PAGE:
“You never really know a man until you understand things from his point of view, until you climb into his skin and walk around in it.” — Harper Lee, To Kill a Mockingbird
“Don’t judge a man until you have walked a mile in his moccasins” — translated from an indigenous proverb
Today, I’ld like to spend a little time speaking to cultural philosopher Jean Gebser’s approach to knowledge, which will facilitate understanding and appreciating his major work, The Ever-Present Origin and what he means by the “aperspectival” or “integral” consciousness which he himself practiced. Gebser’s hermeneutics, or “method”, has nothing essentially “mystical” about it. That’s a judgement from the confines, or perspectivism, of mere rationalism. Aperspectival or integral consciousness is an eminently pragmatic and practical matter, manifestly so in Gebser’s own case. I would prefer to describe Gebser’s approach as “empathetic epistemics” rather than “hermeneutics” for various reasons. I hope to demonstrate here why I believe Gebser is an archetype or prototype of the aperspectival or integral consciousness structure that he believed was already in the process of “irrupting” more generally.
I’m not sure who should be credited with the phrase “the shock of the real” (but it is, apparently, the American environmentalist Edward Abbey from his book Desert Solitaire). It’s a very good phrase. It’s basically the meaning of the word “apocalypse” and has been borrowed extensively by others too to describe the bursting of bubbles of all kinds. “Shock” has become something of a theme of Late Modernity or the post-modern condition — Alvin Toffler’s Future Shock, Naomi Klein’s The Shock Doctrine, or, indeed, “Shock and Awe”. Shock might even be said to be the essence of “the New Normal”.
The phrase “shock of the real” brings to mind the Tarot card called “The Fool”.
Jean Gebser wrote, in his Ever-Present Origin, about a “menacing correlation” of trends that threaten global havoc — a convergence of currents, trends, forces that, as in nature, results in some very violent, choppy and turbulent waters — a “maelstrom” is what he called it. The meme being used today to reference Gebser’s “maelstrom” is “the perfect storm” — something climactic; something apocalyptic; Peter Pogany’s “havoc“.
But then, no Great Journey — no Great Quest — is ever complete without one: Parsifal, Ulysses, Frodo Baggins and the Fellowship of the Ring, the “Dark Night of the Soul” of John of the Cross, Alice in Wonderland or Dorothy through Oz. There would be no story at all if nothing happened — no great obstacles or dangers encountered, no great challenges met and overcome, no Klingsor or Circe or Saruman or Oz or Wicked Witch of the North to best and outwit. The challenges, the hardships, the headwinds, the turbulence, the powers of darkness and chaos — these are all necessary archetypal elements of the Great Journey. Without them, the heroes cannot grow, mature or fulfill their destiny. The Great Journey is all about transformational change. All such Great Journeys and Quests are but variations on the same archetypal theme of the Prodigal Son.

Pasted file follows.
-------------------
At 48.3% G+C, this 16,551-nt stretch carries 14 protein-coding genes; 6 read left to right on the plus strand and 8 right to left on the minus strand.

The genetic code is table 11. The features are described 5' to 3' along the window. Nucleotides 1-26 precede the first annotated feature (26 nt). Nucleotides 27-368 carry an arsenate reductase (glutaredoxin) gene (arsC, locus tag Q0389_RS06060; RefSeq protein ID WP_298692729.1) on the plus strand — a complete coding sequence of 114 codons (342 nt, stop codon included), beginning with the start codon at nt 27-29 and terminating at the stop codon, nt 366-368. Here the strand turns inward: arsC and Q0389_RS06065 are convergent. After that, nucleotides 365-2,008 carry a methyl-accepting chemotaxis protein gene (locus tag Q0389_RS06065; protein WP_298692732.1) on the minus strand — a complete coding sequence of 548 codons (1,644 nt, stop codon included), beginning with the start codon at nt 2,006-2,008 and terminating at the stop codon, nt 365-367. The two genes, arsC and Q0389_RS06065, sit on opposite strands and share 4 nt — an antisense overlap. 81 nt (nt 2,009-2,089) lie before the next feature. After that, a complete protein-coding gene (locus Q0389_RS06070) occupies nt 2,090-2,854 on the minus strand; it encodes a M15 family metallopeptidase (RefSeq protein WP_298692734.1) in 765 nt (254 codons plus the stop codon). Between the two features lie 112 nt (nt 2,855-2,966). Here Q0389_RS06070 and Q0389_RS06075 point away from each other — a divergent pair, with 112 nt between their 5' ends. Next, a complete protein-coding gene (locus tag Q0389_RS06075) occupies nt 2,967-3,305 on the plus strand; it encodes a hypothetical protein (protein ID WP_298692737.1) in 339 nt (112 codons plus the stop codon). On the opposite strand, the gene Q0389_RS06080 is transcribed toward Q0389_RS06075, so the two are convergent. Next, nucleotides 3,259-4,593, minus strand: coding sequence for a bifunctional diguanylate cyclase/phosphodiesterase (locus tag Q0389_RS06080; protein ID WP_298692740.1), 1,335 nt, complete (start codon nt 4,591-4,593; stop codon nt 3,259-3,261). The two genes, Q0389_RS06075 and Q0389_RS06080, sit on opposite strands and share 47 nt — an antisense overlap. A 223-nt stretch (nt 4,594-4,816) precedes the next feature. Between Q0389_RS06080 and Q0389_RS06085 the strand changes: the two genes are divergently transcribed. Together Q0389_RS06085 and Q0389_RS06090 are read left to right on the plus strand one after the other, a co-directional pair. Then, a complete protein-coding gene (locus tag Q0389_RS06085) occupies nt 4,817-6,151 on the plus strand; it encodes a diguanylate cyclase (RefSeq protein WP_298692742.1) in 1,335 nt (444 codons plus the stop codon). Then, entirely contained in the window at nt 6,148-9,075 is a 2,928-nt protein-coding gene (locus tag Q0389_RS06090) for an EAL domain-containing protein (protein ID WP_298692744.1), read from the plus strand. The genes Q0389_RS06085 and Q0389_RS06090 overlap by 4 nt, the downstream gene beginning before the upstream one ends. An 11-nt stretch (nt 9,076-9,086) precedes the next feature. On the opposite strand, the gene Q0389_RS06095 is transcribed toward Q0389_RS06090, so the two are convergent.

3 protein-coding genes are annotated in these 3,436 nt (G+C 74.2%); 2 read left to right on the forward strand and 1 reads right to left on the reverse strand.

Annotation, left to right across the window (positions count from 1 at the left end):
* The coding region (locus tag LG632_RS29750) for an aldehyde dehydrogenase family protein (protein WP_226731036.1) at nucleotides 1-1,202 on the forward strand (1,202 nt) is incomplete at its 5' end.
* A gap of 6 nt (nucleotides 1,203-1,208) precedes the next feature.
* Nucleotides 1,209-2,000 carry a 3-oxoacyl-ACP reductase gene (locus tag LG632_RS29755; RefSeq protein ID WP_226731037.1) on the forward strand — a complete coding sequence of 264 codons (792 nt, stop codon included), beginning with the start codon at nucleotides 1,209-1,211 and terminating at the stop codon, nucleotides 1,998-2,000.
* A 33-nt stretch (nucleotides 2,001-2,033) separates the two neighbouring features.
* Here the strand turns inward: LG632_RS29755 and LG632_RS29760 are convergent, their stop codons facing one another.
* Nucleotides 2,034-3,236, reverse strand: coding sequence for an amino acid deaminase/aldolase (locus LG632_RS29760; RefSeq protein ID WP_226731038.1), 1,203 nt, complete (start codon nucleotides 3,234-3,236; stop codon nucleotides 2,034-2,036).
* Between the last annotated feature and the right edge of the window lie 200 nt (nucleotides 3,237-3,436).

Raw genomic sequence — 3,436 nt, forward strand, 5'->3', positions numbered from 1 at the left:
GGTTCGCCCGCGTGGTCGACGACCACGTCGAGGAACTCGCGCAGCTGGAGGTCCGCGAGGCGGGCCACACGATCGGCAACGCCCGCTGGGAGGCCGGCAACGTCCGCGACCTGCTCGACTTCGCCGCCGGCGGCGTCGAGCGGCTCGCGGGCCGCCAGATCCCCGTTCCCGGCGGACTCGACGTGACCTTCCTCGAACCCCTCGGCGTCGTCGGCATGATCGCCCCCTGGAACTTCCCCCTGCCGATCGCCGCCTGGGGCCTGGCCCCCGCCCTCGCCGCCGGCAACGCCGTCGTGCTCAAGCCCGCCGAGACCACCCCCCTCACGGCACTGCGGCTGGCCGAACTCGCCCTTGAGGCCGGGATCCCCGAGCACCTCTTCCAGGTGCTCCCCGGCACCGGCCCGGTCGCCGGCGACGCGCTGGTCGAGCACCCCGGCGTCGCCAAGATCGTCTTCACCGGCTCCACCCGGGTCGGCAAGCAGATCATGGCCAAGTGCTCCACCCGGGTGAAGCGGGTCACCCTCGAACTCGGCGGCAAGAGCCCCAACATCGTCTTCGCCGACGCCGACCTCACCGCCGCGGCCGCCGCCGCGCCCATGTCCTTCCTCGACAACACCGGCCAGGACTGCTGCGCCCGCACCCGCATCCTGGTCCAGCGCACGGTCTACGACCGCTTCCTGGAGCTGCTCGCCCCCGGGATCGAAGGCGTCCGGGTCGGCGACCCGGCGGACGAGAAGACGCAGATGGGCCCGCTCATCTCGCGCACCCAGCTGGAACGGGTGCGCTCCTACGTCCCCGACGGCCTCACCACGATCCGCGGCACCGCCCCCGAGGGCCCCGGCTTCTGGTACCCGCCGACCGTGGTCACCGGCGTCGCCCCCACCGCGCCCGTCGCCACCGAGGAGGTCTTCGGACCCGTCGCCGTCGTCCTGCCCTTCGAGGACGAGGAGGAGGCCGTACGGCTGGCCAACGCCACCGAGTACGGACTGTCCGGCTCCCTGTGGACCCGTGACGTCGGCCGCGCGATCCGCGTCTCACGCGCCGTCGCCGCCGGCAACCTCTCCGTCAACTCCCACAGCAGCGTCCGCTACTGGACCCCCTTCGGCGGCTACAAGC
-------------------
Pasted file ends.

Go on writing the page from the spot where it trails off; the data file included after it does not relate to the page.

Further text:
A few posts back, I posted a piece on Donald Trump as Trickster figure (“Provocateur-in-Chief”) with the suggestion that, by assuming this and investigating the myths about Trickster, we can develop a life strategy for countering the most pernicious influences and effects of “Trumpism”.
So, I was very pleased to read in today’s Guardian James S Gordon’s piece on the same theme: Trump as Trickster and, as such, uncanny avatar of The Lord of Misrule.
It occurred to me, after I posted the last post on Janus, that I needed to follow that up with a concrete example of what I’m talking about, in regards to transparency and opacity and the hair that separates them in respect of time and timelessness, and this in regards to some of the contemporary conundrums about time that physics wrestles with.
To do that, I have to refer back to a much older post in The Chrysalis where I commented on the dissolution of the Eternal Now into temporal, atom-sized fragments called “moments” — frozen moments of “Now” — that presently bedevils much physics.
New Year’s Day, and it seems an appropriate day to speak of the Roman god Janus and the paradoxes of time, especially considering that time is the theme of the new mutation of consciousness — the “dimension” that is now disrupting the perspectivist consciousness and its specialist, spacialised three-dimensional ratio.
Janus is the two-faced god, one face looking backwards (or leftwards) and one face looking forwards (or rightwards). In some depictions of Janus, he is also four-faced — peering backwards and forwards and inwards and outwards — in a manner that suggests the Sacred Hoop or the Cross of Reality.
One of the things that grabbed me while I was reading one of the Seth books was a simple statement Seth made during a particularly stormy night while beginning one of his “sessions” with Jane Roberts and Robert Butts. Of all the things that should stick with me after reading the Seth material it is, oddly enough, “storms to the stormy”. The phrase recurs to me every time I reflect on problems of climate change or of chaotic transition.
“Storms to the stormy” brings to mind Heraclitus and his admonition that “character is fate”. In the original Greek, though, character is “ethos” and “character is fate” is only a very rough translation of “ethos anthropos daimon“. Heraclitus, the “Greek Buddha” as he has been described, meant by this “daimon” something more akin to the Buddhist “Mara”, Lord of Illusions and “the Architect”. Greek “daimon” is often adequately translated by the Latin “genius“. But neither “demon” nor “genius” mean, today, what they meant then.